Choosing the Right Tripod

choosing the right tripod-tripod in grass

Questions You Need to Ask Before You Buy

Tripods run the gamut as far as features, size and pricing are concerned. Many times, our brains will automatically think, “The more expensive, the better!” but this isn’t always the case. Instead of buying on a whim or falling for slick advertising or sales pitches, take a few moments to honestly assess your needs. Doing so will save you a lot of time, money and frustration down the line.

Here are the top questions you should ask yourself before purchasing your tripod, along with a few suggestions for getting the most out of your purchase:

1) How often will you use a tripod?

If your answer is occasionally – such as for semi-annual family portraits or holidays, then:

  • Select an inexpensive model, either from a discount retailer or local electronics store. There is no reason to break the bank for something you’ll rarely use. Not only that, but an inexpensive tripod will get the job done just as well as a pricier model under these circumstances.
  • As you get the feel of working with a tripod, you may find yourself using it even more than you originally anticipated. If that’s the case, your first tripod will help you determine which features work best for you and help you decide which – if any – other features you would like to experiment with down the line.

If your answer is “all the time” or “for business purposes”, then:

Select a more professional model that will raise your camera to or near your eye level. This will eliminate much of the neck and back strain associated with shooting for longer periods of time.

Once this key question has been answered, it’s time to move on to more detailed questions, such as:

2) What is the tripod’s load capacity and can it meet your needs?

It’s important to ensure that your tripod’s load capacity (the maximum amount of weight it can hold without falling over) will not be exceeded. To test this, load the tripod with your heaviest camera body and lens. If everything remains stable, then you know you have a potential “winner”. If not, keep looking!

3) How much do you want to spend?

All those cool “bells and whistles” will quickly shoot your price up. That’s why it’s important to examine things like size, weight, portability and storage. Ask yourself –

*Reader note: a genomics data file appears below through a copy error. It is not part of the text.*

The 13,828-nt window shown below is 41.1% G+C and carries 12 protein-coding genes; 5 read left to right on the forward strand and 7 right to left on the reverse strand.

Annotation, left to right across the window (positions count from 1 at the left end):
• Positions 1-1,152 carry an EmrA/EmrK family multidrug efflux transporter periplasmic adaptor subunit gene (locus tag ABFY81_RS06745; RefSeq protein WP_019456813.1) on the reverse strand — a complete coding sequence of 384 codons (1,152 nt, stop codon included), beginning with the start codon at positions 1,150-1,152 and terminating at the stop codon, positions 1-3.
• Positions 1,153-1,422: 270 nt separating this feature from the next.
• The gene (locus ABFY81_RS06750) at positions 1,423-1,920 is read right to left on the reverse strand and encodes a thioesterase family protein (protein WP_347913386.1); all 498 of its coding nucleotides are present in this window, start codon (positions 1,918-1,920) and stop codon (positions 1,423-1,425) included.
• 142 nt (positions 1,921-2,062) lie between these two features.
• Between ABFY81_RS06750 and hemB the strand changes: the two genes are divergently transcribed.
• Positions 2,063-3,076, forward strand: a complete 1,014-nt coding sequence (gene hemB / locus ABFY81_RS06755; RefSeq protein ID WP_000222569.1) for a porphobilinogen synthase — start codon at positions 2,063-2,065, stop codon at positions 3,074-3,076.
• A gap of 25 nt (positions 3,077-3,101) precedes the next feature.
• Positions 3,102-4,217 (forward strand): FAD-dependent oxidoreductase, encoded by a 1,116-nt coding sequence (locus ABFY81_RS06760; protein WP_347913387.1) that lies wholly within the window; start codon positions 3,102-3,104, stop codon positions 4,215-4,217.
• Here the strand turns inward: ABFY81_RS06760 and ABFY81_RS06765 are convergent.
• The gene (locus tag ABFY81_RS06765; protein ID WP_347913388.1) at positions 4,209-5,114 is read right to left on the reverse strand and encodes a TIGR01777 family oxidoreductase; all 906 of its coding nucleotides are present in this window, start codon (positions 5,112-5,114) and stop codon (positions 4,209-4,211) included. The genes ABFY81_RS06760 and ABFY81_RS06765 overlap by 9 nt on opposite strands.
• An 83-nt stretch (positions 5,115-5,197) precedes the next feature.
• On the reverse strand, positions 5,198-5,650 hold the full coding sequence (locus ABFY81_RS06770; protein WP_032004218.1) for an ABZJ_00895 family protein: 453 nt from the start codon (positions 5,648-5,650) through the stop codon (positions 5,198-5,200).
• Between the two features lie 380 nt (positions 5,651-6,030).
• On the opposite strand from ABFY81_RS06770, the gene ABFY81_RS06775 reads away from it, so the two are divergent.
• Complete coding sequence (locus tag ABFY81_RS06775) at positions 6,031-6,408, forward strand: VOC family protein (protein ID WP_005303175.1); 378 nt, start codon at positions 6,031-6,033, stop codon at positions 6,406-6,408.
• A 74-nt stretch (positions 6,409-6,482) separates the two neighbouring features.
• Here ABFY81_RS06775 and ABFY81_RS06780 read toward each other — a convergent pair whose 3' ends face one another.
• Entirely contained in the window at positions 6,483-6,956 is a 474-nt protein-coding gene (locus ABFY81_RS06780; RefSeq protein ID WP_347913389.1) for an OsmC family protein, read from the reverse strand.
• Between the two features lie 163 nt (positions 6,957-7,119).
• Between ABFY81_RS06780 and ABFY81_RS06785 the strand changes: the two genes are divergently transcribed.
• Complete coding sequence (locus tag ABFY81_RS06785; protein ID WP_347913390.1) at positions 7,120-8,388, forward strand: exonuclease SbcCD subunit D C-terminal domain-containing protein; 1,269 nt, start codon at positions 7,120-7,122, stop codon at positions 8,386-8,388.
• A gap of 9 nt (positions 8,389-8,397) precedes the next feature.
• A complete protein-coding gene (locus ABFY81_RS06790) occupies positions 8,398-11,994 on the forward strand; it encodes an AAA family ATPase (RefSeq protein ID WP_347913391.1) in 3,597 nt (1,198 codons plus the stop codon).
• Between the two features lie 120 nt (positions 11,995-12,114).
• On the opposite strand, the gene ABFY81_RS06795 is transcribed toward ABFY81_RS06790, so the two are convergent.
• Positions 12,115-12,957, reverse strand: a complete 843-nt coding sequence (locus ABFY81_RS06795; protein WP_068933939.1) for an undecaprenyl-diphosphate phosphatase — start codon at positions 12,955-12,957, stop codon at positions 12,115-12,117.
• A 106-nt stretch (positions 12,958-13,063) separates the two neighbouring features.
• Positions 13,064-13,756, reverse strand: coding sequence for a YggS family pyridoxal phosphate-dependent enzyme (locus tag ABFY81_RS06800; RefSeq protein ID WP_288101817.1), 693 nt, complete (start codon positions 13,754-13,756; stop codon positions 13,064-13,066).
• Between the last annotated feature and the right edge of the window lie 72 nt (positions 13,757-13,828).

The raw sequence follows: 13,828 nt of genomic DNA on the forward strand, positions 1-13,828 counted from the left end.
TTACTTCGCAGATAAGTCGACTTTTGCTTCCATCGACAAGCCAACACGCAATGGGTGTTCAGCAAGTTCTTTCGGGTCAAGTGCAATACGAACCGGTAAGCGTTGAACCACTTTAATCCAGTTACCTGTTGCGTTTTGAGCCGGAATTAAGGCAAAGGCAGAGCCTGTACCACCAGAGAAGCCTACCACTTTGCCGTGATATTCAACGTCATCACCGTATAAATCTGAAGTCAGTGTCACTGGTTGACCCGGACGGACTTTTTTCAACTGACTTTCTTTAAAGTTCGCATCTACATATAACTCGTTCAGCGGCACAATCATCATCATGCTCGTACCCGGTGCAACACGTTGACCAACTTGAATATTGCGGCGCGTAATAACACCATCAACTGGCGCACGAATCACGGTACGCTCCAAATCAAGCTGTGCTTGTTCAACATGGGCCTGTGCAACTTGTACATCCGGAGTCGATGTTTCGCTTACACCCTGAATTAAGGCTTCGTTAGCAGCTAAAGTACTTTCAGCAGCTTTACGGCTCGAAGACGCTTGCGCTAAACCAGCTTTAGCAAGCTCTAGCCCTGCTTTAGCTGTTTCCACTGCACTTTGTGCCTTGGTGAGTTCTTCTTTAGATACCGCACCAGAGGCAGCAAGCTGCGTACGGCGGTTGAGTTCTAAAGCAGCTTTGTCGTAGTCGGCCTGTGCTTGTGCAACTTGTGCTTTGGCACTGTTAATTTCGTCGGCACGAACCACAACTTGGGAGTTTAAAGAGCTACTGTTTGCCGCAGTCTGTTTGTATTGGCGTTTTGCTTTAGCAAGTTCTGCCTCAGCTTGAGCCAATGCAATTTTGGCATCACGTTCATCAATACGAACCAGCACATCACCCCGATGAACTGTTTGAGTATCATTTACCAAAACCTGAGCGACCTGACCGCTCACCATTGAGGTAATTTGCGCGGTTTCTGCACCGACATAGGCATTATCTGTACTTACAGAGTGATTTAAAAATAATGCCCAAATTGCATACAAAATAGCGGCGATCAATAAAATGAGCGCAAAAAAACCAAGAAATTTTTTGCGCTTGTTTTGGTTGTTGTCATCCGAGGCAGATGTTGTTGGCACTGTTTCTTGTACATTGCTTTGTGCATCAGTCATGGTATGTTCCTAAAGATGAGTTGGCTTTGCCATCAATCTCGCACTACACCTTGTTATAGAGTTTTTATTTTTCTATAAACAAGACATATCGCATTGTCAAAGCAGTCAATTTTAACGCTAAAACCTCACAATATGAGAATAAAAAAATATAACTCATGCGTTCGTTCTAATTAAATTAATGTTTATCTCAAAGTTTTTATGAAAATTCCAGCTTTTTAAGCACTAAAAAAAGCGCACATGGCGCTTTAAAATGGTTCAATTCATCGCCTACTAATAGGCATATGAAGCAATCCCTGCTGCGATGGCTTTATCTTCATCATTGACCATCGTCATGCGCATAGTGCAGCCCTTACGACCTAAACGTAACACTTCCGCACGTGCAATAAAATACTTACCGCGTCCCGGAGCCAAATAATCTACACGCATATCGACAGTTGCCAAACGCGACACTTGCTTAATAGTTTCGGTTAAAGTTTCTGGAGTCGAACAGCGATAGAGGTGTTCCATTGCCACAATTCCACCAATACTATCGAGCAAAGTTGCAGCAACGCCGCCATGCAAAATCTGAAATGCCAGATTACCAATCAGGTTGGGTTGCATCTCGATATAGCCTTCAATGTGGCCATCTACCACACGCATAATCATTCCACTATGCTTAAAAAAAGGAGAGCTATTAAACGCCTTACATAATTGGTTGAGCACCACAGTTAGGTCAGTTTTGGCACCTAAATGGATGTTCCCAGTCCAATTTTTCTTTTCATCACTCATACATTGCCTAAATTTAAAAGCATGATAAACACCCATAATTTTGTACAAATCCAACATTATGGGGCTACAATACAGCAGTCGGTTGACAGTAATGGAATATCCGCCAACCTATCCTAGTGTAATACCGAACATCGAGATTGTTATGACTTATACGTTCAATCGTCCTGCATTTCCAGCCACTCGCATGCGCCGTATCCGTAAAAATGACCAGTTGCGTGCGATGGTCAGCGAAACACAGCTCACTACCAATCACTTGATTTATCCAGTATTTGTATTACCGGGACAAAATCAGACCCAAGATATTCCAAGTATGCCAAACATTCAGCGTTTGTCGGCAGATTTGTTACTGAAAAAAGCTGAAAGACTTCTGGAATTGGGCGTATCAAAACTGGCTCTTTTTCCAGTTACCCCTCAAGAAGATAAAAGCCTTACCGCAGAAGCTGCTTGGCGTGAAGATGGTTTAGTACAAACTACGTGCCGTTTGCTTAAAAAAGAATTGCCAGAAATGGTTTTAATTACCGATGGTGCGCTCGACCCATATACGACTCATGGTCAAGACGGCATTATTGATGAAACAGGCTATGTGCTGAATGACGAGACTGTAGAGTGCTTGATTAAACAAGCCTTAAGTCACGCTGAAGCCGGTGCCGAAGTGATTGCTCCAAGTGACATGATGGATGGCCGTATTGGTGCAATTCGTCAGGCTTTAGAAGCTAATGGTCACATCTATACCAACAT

• Can I carry this tripod easily to and from each location?
  • How much space will it take up?
  • How easily can I fold and store this tripod?
  • *Does it swivel easily or does it jerk sharply or make an odd ratcheting noise? (Important for those who also shoot video in addition to photos.)

Once you’ve considered each these questions carefully, your purchase is sure to be a far more pleasant experience. You’ll save yourself a lot of time, frustration and money – three things we can all smile about.

8 Adorable Newborn Picture Ideas


From their sweet smelling heads to their ten tiny toes, nothing brings a family closer together than the birth of a new baby.  From the moment they’re born, we’re mesmerized by their ever wiggle, giggle and sigh. We know that babyhood passes all too quickly, so we do everything we can to capture each moment as it comes.

Whether you’re a first-time parent or a burgeoning photographer, don’t panic. You can shoot extraordinary newborn portraits worthy of Anne Geddes herself. All you need is a spark of ingenuity and a charming little subject…

Here are 8 adorable newborn picture ideas to get your creativity flowing:

Newborn Picture Idea #1

Baby’s First Close-Up – Getting directly in your newborn’s face with the camera may prove to be an exercise in fear (theirs) and frustration (yours). Instead, use your zoom to take baby’s first close-up. This will help you do away with unnecessary distractions and focus directly on those big beautiful eyes.